Jury finds Goshen man guilty of attempted murder

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Jury hands Goshen resident 18 year sentence

By Amanda Manning

An Oldham County jury found a Goshen man guilty of attempted murder May 29.

Norman Dick IV, 37, was found guilty of attempting to shoot a man on his morning jog in La Grange at approximately 5:15 a.m. on Nov. 8, 2016. In addition to the morning shooting in La Grange, Dick is accused of shooting at vehicles on Highway 393, Interstate 71 southbound, the Gene Snyder Freeway and the intersection of Westport Road and Hurstbourne Parkway.

The jurors were only asked to make a decision about the alleged morning shooting.

The jury reached the verdict after deliberating for around two hours after hearing closing arguments on day six of his trial.

“Norman Dick is on trial for a single count of attempted murder,” Circuit Court Judge Karen Conrad told the jurors during directions May 29. “You have heard information regarding a series of alleged shootings. You will not be asked to find his guilt or evidence on others.”

The verdict decided among the jurors had to be unanimous, according to Conrad.

The jury had the option to find Dick not guilty on any charges, or guilty of one of the following charges: criminal attempt-to-attempt murder, attempted first-degree assault, first-degree wanton endangerment or attempted second-degree assault.

Before going into deliberations, the jury heard closing arguments from both the defense and the commonwealth.

“This is a case from my perspective, of a shoddy police investigation and a lack of meaningful proof that you have seen for the last week,” Dick’s attorney Rob Riley said.

On the other side, Assistant Commonwealth Attorney Berry Baxter argued they have proven that Dick randomly shot at a man in La Grange with the intent to kill him.

“The conclusion is that Norman Dick is guilty of criminal attempt to commit murder,” Baxter said.

The jurors began deliberations just before noon May 29.

“I think you all have been a very attentive jury,” Conrad told the jurors. ‘This has been a very interesting trial.”

On May 24, Judge Conrad ruled that Kentucky State Police Detective and Forensic Examiner Michael Viergutz was qualified to testify as an expert in the trial.

Viergutz said he was contacted by Oldham County Police Departmentn (OCPD) Detective Todd Lindner to extract data from Dick’s Ford Taurus to confirm where and when Dick drove around on Nov. 8, 2016.

The module extracted from Dick’s car was shown to the jury and taken into evidence.

“The system grabs a track every second in this particular make and model,” he explained.

According to the information Viergutz presented to the jury, the data places Dick’s vehicle in La Grange at approximately 5:10 a.m., where the alleged shooting occurred in 2016.

The data also shows that Dick opened his car and then closed it at approximately 5:15 a.m. after driving through La Grange. The data presented also places Dick on Highway 393 and Highway 42, among other locations.

The defense asked why the system took a five-minute break, which doesn’t tell them what happened during that time.

Riley also argued while the data can pinpoint the car’s location, it doesn’t tell you specifically what was happening inside the vehicle.

“Nothing you’ve downloaded tells us what people are talking about in the car. It doesn’t tell you how many people were in the car, it doesn’t tell you the intent of anybody in the car,” Riley said. “It can’t put a gun in my clients hands.”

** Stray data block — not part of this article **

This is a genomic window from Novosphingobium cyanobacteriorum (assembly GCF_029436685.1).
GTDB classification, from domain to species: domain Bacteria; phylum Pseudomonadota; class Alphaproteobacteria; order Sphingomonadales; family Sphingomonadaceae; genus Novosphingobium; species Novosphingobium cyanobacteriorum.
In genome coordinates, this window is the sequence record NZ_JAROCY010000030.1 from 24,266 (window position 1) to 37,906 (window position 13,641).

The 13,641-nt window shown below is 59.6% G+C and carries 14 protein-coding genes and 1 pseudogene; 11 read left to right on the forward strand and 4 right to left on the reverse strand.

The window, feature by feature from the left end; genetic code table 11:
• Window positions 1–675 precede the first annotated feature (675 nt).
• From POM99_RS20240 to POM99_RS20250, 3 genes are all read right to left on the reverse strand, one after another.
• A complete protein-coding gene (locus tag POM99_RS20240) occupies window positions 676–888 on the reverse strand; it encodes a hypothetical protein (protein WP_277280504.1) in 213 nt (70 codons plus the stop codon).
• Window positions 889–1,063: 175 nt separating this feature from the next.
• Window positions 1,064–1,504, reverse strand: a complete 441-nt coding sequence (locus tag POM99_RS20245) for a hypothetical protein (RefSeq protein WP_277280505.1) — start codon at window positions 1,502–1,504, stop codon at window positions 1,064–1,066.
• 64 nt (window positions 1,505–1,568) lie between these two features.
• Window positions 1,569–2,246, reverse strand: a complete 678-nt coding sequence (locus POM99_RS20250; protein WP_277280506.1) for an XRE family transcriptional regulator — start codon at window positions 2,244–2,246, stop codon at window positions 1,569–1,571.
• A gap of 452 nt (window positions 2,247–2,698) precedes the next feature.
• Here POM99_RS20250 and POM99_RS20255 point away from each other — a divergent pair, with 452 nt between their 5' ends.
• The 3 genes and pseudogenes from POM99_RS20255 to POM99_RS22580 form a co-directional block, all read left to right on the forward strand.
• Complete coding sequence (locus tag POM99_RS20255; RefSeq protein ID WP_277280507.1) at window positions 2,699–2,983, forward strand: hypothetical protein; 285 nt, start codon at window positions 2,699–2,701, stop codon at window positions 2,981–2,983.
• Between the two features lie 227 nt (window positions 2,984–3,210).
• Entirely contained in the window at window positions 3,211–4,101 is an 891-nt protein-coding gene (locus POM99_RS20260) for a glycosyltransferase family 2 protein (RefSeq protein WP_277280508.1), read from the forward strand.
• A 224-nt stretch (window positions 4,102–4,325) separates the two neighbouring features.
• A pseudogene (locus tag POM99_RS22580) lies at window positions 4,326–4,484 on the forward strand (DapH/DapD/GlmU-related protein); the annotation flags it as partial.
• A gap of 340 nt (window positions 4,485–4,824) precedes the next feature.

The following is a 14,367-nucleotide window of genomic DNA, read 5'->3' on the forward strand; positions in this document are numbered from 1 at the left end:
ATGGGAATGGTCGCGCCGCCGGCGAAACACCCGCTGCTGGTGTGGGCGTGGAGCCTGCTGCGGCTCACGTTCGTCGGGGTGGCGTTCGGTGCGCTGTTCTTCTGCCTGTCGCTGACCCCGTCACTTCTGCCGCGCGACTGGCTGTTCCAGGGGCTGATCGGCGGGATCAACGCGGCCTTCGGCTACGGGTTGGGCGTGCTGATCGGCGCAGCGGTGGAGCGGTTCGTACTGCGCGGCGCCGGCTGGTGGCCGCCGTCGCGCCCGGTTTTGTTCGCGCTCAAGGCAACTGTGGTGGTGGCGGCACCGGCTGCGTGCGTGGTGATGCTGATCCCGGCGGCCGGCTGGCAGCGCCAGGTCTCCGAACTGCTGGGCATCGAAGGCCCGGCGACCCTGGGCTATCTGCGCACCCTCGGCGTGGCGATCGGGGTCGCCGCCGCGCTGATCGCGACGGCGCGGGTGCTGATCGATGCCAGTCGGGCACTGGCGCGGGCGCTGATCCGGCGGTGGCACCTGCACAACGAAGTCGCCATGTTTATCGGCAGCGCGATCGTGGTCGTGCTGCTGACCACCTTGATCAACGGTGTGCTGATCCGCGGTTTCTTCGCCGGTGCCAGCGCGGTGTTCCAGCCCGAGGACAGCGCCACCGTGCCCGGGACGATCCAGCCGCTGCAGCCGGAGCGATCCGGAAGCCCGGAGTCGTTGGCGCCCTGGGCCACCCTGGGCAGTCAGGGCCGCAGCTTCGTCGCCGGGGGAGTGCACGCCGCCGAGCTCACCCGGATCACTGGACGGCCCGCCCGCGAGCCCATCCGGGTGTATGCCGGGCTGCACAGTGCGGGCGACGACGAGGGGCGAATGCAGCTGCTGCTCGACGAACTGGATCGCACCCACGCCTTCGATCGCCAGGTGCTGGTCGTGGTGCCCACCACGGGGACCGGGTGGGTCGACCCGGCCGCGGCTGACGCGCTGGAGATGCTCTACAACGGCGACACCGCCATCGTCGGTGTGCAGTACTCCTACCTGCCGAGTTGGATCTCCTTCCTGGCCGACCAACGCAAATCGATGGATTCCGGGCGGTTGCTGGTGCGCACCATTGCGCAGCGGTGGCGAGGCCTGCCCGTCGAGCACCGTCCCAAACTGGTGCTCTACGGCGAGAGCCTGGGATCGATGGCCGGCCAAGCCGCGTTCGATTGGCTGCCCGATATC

Lindner, who responded to the scene that night, showed the jury what police recovered from Dick’s vehicle when he was arrested at PT’s Showclub in Louisville in November 2016.

A black rifle, boxes of unfired ammunition in a Walmart bag and shell casings under the driver’s seat were among the items police found in Dick’s Ford Taurus.

That evidence – including the shell casing Kidwell found - was sent to be tested and no DNA or fingerprints were found, according to testimony. The lab never completed the ballistics testing.

According to Kidwell, Dick was wearing a toboggan with writing on it and a ball on top of it. A dark green toboggan that Dick was allegedly wearing when he was arrested was displayed to jurors.

The defense argued that a toboggan has never been recovered that matched that description.

“You and I have discussed this toboggan in the past and you’ve agreed with me that this toboggan does not match the description that was given,” Riley said to Lindner.

Riley also asked Lindner why it took the OCPD two years to obtain evidence from Dick’s vehicle. Lindner said he wasn’t aware the data was available until he learned about it at a conference.

Several admissions that Dick has allegedly made about the shootings were also introduced during the trial.

A letter he allegedly wrote to his mother said, “I’m guilty on all counts of attempted murder,” was read during a handwriting analysis.

“I’m obviously disappointed in the verdict,” Riley said to the jury before the penalty phase began in the late afternoon of May 29.

Baxter asked for the maximum sentence, while Riley advocated for a lesser sentence.

“No one wants their whole life to be judged by the worst 15 minutes,” Riley said.

The jury sentenced Dick to 18 years in prison. They could have sentenced him anywhere from 10 to 20 years.

Dick has already served two-and-a-half years in the Oldham County Detention Center, which will be counted as credit.

His sentencing is scheduled for June 27 at 1 p.m. During that time, a pre-trial conference will also take place for the other attempted murder charges Dick faces in Oldham. He is also facing attempted murder charges in Jefferson County.

“I appreciate the jury’s service and I think that justice was served today,” Baxter said.